In a year that legal consultancy Altman Weil reports is on track to break records for law firm mergers, a close look at the proposed combination of Patton Boggs and Locke Lord suggests there are reasons beyond mere size for both firms to consider joining forces.

Interviews with more than a dozen partners and former partners at both firms — and on-the-record discussions with Locke Lord managing partner Jerry Clements and Edward Newberry, her counterpart at Patton Boggs — revealed some of the benefits both firms might find in a merger.

Speaking by telephone from Locke Lord’s Austin office, Clements said she was approached during the summer about a potential deal with Patton Boggs, a firm she praised for its “well-known brand” in the government-relations and regulatory arena, while highlighting her own firm’s expertise in energy, insurance and litigation.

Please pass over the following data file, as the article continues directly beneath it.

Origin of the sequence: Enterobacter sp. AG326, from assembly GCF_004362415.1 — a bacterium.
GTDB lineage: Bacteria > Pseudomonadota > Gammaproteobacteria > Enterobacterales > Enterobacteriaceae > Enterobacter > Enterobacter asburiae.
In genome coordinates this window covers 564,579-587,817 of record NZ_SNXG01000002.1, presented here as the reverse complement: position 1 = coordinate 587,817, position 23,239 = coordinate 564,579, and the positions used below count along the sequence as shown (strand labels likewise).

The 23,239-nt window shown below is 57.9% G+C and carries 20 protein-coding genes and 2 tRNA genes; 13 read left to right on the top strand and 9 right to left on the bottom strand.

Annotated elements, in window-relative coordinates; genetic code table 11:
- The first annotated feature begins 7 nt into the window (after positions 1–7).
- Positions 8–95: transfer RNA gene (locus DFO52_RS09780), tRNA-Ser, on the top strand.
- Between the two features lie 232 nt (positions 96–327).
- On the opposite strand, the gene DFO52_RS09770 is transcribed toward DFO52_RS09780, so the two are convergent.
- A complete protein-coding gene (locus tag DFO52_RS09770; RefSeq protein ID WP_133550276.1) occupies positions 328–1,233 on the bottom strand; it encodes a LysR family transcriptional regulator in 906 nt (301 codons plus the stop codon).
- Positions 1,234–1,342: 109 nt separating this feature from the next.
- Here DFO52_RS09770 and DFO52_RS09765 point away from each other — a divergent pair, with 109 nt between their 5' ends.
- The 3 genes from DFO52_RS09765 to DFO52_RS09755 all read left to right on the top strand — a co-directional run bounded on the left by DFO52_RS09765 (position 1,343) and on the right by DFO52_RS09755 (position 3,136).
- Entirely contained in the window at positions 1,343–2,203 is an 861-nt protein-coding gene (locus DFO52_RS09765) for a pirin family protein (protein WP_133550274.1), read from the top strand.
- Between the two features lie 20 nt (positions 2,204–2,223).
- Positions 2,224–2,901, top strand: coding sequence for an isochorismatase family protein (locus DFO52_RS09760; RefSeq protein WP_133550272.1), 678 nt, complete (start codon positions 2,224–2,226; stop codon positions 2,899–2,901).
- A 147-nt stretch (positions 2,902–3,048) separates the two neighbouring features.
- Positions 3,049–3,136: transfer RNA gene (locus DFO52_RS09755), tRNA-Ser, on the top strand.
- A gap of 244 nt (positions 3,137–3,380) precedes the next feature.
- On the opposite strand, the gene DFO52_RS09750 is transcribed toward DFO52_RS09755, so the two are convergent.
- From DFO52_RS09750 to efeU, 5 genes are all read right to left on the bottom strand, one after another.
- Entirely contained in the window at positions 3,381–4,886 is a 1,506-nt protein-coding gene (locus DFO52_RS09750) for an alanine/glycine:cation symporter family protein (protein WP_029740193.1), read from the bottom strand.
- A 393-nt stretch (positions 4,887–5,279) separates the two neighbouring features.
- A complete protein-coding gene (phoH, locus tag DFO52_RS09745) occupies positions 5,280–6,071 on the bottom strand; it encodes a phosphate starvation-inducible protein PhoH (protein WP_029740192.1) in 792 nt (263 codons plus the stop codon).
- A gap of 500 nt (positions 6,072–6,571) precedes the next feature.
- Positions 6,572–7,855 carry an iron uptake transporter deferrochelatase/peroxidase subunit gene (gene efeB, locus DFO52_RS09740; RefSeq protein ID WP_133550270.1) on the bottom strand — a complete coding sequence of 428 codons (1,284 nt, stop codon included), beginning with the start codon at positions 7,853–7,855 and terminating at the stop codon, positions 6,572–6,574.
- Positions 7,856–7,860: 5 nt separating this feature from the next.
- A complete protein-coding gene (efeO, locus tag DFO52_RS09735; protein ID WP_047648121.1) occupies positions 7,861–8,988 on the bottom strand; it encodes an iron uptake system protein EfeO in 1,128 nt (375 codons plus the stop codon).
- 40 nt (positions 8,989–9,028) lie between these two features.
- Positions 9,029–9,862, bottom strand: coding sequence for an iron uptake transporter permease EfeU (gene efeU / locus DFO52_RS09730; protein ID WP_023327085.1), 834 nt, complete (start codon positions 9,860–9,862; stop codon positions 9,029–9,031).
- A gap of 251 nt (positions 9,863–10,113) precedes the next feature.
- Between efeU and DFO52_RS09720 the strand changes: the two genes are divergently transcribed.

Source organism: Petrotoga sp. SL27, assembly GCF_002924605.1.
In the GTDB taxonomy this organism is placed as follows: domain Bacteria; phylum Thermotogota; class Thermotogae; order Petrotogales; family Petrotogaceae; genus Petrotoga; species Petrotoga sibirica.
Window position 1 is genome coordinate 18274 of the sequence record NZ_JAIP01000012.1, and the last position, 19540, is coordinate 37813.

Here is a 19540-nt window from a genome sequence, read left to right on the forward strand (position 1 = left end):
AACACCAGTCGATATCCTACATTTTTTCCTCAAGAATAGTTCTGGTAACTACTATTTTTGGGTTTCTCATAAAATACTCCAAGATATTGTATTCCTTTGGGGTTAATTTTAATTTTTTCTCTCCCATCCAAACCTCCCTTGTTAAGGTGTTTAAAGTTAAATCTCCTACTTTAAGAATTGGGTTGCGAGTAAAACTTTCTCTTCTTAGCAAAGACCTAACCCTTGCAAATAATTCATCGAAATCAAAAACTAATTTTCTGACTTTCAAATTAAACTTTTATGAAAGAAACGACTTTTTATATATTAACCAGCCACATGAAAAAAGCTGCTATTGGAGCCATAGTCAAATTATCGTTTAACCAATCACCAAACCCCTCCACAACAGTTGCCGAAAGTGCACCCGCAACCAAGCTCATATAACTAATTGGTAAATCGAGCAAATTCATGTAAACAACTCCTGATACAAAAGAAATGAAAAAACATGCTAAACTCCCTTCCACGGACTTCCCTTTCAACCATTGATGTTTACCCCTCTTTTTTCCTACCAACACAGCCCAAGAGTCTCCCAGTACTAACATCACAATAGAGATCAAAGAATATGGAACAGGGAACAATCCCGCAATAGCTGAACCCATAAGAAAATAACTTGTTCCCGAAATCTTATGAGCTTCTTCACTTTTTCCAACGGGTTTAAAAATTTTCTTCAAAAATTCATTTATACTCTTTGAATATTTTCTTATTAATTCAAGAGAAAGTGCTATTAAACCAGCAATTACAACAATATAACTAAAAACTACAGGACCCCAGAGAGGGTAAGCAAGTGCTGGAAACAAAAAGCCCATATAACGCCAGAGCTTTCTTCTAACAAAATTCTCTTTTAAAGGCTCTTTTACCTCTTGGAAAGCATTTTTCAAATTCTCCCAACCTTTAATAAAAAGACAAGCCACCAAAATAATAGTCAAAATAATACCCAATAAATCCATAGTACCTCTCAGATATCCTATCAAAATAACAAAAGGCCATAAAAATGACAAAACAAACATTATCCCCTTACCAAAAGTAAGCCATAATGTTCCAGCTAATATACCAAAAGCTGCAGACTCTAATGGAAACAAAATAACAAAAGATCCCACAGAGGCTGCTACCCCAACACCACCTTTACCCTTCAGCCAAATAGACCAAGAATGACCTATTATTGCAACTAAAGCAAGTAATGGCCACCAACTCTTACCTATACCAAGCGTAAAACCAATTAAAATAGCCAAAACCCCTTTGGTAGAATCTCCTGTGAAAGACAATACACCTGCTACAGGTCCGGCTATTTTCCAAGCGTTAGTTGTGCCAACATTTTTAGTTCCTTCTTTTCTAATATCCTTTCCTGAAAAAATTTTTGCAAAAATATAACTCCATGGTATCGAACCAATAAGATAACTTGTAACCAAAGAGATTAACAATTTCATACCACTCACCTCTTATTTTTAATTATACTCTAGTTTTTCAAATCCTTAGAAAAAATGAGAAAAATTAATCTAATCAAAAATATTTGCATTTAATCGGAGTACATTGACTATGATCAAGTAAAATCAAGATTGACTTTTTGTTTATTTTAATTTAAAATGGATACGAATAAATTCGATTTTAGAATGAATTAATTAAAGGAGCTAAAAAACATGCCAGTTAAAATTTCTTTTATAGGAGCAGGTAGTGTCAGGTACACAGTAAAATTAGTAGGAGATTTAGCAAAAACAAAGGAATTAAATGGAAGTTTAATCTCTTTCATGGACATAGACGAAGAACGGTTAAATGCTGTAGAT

Newberry, meanwhile, described his firm’s decision to undergo layoffs and engage in preliminary merger talks with Locke Lord as part of a broader strategy that also includes revamping the firm’s long-standing “eat what you kill” compensation system and a push to expand in California, New York, Texas and abroad.

“We want to get leaner and meaner,” he said. “I think we’re making some tough decisions while some of our competitors get weaker.”

Clements declined to comment on Patton Boggs’ business moves or its “internal strategies.” She did, however, echo Newberry’s position that, although the firms have not signed a letter of intent, they were conducting due diligence related to a possible merger.

The talks come as Dentons and McKenna Long & Aldridge pursue a tie-up and Pillsbury Winthrop Shaw Pittman discusses a potential combination with Orrick, Herrington & Sutcliffe. According to Altman Weil, as of October the legal industry was on its way to surpassing the record 70 mergers reached in 2008.

Some legal industry observers said a merger between Locke Lord and Patton Boggs — at roughly 500 full-time equivalent lawyers apiece — makes sense if only because it could vault them into the growing ranks of global legal giants.